Denis comes back to me shortly after mile 18, where I inadvertently take a bottle of lucozade sport instead of water and have to chuck it away after taking a tentative sip (too sweet for me). The last hill of the day takes us past the 20 mile mark and onto Fosters Avenue. A few drop off the pace along this section. but most stick to the pace. Fran informs me that Dom has dropped out due to nausea and vomiting, so it is down to us two and with 15 seconds in the bag we commit to add a further 10 second cushion over the following miles. 

Mile 21 - Fosters Avenue "We are this much ahead"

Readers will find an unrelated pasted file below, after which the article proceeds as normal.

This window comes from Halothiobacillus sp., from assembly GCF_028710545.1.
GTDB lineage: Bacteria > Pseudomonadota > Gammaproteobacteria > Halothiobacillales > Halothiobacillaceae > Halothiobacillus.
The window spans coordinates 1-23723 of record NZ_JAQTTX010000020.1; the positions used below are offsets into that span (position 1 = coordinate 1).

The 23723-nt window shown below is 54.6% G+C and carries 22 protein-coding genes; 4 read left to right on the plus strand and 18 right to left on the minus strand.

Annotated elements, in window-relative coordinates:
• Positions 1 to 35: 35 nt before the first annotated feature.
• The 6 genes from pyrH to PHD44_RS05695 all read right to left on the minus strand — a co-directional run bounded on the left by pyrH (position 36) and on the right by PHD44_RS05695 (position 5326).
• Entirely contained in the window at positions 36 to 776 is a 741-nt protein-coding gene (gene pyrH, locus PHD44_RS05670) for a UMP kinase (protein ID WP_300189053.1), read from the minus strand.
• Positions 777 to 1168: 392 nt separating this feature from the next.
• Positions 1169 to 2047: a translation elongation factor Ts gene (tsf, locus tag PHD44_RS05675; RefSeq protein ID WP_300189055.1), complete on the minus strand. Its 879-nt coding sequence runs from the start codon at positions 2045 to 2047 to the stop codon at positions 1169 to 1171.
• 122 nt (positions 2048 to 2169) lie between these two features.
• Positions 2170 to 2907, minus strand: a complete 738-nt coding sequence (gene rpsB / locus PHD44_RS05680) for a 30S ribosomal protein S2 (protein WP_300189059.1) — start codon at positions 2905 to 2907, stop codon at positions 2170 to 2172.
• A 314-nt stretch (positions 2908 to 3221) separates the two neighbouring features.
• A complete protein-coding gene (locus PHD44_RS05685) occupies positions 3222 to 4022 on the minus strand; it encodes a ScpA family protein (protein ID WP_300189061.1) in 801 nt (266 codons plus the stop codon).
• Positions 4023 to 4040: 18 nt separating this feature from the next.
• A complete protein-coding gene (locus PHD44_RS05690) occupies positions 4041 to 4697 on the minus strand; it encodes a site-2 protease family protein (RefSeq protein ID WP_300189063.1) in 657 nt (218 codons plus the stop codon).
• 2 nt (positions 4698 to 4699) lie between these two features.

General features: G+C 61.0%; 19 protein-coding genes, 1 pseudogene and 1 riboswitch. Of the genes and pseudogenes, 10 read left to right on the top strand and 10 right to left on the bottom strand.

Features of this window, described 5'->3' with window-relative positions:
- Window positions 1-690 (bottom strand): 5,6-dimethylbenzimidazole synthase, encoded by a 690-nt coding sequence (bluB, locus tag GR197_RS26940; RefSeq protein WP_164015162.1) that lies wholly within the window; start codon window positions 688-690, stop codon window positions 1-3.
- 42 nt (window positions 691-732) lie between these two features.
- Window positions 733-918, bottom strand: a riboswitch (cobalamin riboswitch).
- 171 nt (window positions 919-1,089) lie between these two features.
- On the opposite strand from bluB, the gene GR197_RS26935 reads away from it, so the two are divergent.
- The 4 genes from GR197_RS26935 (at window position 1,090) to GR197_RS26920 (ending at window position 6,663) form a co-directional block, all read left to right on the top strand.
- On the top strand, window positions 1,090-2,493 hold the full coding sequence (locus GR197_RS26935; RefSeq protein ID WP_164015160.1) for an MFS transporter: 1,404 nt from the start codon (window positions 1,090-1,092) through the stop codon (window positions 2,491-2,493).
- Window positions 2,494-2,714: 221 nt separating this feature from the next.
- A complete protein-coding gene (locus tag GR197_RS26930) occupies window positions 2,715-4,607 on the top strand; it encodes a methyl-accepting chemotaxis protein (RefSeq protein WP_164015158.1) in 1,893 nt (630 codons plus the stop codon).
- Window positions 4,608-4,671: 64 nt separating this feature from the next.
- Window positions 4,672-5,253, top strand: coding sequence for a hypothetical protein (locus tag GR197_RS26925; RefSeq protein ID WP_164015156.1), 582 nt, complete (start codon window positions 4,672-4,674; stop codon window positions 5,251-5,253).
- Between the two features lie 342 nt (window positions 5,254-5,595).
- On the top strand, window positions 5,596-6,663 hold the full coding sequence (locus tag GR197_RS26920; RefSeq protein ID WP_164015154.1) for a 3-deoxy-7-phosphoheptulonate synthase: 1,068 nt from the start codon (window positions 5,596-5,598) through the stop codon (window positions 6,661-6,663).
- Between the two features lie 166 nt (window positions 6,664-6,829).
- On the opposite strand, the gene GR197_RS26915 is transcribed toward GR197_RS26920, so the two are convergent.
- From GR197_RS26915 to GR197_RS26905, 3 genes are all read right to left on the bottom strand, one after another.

To be quite honest the last few miles are not fun and while I offer encouragement to those round me I just want it to be over - "Just 20 minutes of pain left, keep pushing, one foot in front of the other". Its my tiring/achy legs rather than any lack of fuel/energy (Apart from the sip of Lucozade I took on no calories) that is the week link in my chain. With all my training long runs on grass the impact of tarmac is having a toll. Miles 24/25 are particularly challenging as we are hit by a headwind and have to up the effort just to stay on pace (cushion of about 20 seconds at mile 25), not the best for those around us. At this stage those that had a bit of energy left pushed on for a 3:17/18/19 finish and a few more clung on to us for dear life, pushing hard to stay on pace and no doubt a few fell off the pace. At last we are rounding College Green and heading down Nassau Street and onto the home straight crossing the line in 3:19:4x (chip). Another pacing job complete, and although not my fastest it felt the most challenging.